Identity and our ability to control our own is very much in the zeitgeist,
which goes a long way in explaining why there are two current films built around
the confused search for identity, both adaptations of novels titled “The
The muddled puzzle of “Enemy” has a college professor (Jake Gyllenhaal)
stalking, and then confronted by a man who seems to be an alternate version of
himself. It’s based on a book by Portuguese novelist Jose Saramago. “The
Double,” the classic take on this question of identity and the madness that
obsessing about it too much can reveal, was written by Fyodor Dostoevsky, and is
the basis of a cerebral thriller starrying Jesse Eisenberg.
For all of both film’s surreal touches and stylistic flourishes, “The Double”
is the one that makes more sense.
Eisenberg plays a clerk trapped in a gloomy corporation run by a distant
Colonel (James Fox). Simon James is the sort of nobody that nobody notices —
pushed around, bullied.
“How long you been here, son?” the boss (Wallace Shawn) wants to know. “Just
“Yes sir. Seven years.”
Even the sliding doors, omnipresent in this retro-future of adding machines,
cathode ray tube computer screens and permanently dim lighting, torment Simon.
He’s living in a world where nobody knows his name.>
Not even the lovely Hannah, who runs the photocopying room, gives him a
thought. But he thinks about her. She puts a spring in his step, even as he
spies on her in her apartment with his spotting scope, puzzling over the torn
bits of bloody paper left over from the drawings she makes by pricking her
Then the unnoticed Simon is confronted with the very noticeable James
(Eisenberg, too). He is confident where Simon is tentative. James is aggressive
where Simon is nebbishy. Simon would be the only person who realizes they look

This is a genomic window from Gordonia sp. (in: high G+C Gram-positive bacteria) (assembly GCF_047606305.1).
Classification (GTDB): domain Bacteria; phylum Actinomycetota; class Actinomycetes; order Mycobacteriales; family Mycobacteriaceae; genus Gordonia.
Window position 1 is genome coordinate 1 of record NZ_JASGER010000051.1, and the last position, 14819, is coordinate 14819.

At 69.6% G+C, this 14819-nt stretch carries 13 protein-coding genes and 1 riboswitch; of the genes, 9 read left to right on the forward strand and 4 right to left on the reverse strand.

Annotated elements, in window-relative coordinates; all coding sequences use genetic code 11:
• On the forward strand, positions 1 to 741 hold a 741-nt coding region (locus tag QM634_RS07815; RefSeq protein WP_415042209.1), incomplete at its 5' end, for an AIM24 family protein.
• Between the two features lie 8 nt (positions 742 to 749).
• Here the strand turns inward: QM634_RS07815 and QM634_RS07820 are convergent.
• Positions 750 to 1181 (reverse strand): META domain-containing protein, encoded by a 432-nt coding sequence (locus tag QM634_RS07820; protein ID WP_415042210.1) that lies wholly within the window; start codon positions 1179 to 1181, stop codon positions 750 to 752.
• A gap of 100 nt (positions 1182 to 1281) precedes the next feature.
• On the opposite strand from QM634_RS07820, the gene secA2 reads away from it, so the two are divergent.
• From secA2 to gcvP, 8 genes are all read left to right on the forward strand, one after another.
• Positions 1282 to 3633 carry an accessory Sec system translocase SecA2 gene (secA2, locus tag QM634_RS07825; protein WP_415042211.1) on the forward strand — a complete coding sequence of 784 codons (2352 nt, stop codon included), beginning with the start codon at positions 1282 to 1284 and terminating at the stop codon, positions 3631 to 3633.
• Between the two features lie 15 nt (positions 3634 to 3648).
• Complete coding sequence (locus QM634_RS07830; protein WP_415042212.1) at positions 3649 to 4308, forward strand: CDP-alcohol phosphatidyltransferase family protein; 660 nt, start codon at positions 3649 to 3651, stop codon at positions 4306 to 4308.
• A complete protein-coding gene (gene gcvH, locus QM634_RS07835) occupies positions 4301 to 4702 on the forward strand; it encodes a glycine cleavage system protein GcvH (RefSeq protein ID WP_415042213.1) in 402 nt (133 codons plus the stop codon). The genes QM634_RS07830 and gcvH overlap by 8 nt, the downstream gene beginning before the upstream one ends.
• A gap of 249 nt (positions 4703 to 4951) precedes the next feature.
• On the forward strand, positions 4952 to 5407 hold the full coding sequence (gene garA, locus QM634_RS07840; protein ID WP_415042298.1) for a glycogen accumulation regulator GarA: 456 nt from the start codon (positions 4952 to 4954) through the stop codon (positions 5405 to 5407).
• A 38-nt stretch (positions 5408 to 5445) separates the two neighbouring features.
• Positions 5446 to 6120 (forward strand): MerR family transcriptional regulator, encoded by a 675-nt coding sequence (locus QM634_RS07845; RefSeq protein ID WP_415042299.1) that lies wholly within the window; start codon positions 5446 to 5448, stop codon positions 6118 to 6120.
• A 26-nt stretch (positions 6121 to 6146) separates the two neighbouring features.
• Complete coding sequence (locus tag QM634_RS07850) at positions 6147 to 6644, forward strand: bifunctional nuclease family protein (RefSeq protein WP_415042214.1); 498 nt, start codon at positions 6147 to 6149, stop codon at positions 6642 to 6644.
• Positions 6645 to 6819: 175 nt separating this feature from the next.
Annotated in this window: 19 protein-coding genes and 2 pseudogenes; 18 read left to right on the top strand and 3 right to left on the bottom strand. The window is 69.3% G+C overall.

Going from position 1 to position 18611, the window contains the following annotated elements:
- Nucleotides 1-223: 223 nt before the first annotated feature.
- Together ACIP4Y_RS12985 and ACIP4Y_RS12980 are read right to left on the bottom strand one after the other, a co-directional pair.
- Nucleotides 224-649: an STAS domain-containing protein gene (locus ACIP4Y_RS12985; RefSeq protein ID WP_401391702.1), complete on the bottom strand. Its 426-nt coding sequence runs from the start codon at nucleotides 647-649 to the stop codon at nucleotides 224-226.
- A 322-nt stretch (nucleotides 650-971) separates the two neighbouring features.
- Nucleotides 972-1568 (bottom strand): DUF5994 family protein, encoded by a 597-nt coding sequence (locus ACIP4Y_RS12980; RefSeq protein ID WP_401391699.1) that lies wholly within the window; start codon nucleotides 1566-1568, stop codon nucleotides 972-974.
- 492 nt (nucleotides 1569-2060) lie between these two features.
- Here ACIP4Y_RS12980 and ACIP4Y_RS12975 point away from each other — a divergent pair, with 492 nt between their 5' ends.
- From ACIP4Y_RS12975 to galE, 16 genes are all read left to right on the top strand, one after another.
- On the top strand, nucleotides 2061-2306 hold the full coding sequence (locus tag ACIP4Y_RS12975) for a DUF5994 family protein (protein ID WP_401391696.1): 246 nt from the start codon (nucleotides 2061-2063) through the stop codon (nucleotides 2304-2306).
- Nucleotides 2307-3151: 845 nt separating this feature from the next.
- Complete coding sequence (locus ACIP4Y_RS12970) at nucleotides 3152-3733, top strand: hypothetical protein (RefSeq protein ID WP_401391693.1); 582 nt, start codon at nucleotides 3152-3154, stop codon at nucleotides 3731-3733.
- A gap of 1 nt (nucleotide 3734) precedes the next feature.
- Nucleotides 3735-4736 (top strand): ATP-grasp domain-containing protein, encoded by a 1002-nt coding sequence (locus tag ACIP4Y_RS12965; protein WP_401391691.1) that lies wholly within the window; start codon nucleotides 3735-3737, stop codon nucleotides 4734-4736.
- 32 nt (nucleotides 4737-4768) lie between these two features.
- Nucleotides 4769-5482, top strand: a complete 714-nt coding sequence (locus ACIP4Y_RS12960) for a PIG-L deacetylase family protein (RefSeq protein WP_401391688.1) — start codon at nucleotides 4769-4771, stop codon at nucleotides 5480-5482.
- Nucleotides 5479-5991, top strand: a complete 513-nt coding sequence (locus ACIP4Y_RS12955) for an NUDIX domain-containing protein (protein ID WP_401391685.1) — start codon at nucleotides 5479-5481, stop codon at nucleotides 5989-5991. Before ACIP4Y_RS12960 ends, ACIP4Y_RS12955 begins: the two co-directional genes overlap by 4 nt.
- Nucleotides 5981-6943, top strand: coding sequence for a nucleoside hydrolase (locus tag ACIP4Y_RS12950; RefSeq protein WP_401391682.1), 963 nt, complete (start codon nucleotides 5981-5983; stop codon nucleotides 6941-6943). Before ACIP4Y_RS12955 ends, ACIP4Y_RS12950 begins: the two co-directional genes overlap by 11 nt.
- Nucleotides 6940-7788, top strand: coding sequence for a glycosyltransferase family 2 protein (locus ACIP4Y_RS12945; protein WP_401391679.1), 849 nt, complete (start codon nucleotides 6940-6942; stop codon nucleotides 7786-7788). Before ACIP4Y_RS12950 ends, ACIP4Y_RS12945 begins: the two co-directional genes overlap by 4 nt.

exactly alike, but James does, too. The more assertive James begins to offer
life, love and dating advice to Simon. But Simon and we suspect James of more
“This is NOT me!” Simon protests. But no one listens.
Richard “The IT Crowd” Ayoade, who directed the dark and dense teen romance
“Submarine,” concentrates on externals, here. “The Double” looks like science
fiction, a “Dark City” built around a Kafka-esque nightmare of a Dostoevsky
story. Ayoade’s background means he plays up the humor inherent in this
scenario, at least partly through casting. Shawn is perfect as a grating boob of
a boss, Sally Hawkins makes a dry, contemptuous receptionist, one of many who
refuse to acknowledge that Simon exists.
But Eisenberg, perfectly, pliably put upon, is the engine that drives this
picture. Simon’s inept longing for Hannah, for human connection of any sort,
shows in his hurt eyes. And Eisenberg is just as convincing as James, whose
cocky patter and arrogance seem a natural extension of Eisenberg’s turn in “The
Social Network.” One guy we fear for, the other we fear.
It’s not a great or a deep take on identity, or even that novel as a concept.
Dostoevsky wrote “The Double” in 1846, and the timeless theme is mostly what
resonates here, not the muc- imitated sense of future past that Ayoade & Co.
borrow (see “Brazil”). But as with “Enemy,” what’s worth the price of admission
is the acting exercise, the subtle wonders of seeing a great talent create two
versions of the same man with just downcast eyes, stooped shoulders and a
difference in walks — one confident, conniving, the other hesitant, just
waiting for that next hurt and humiliation.
MPAA Rating:R for language
Cast: Jesse Eisenberg, Mia Wasikowska, Wallace Shawn, James Fox, Sally
Credits: Written and directed by Richard Ayoade, based on a novel by Fyodor
Dostoevsky. A Magnolia release.
Running time: 1:33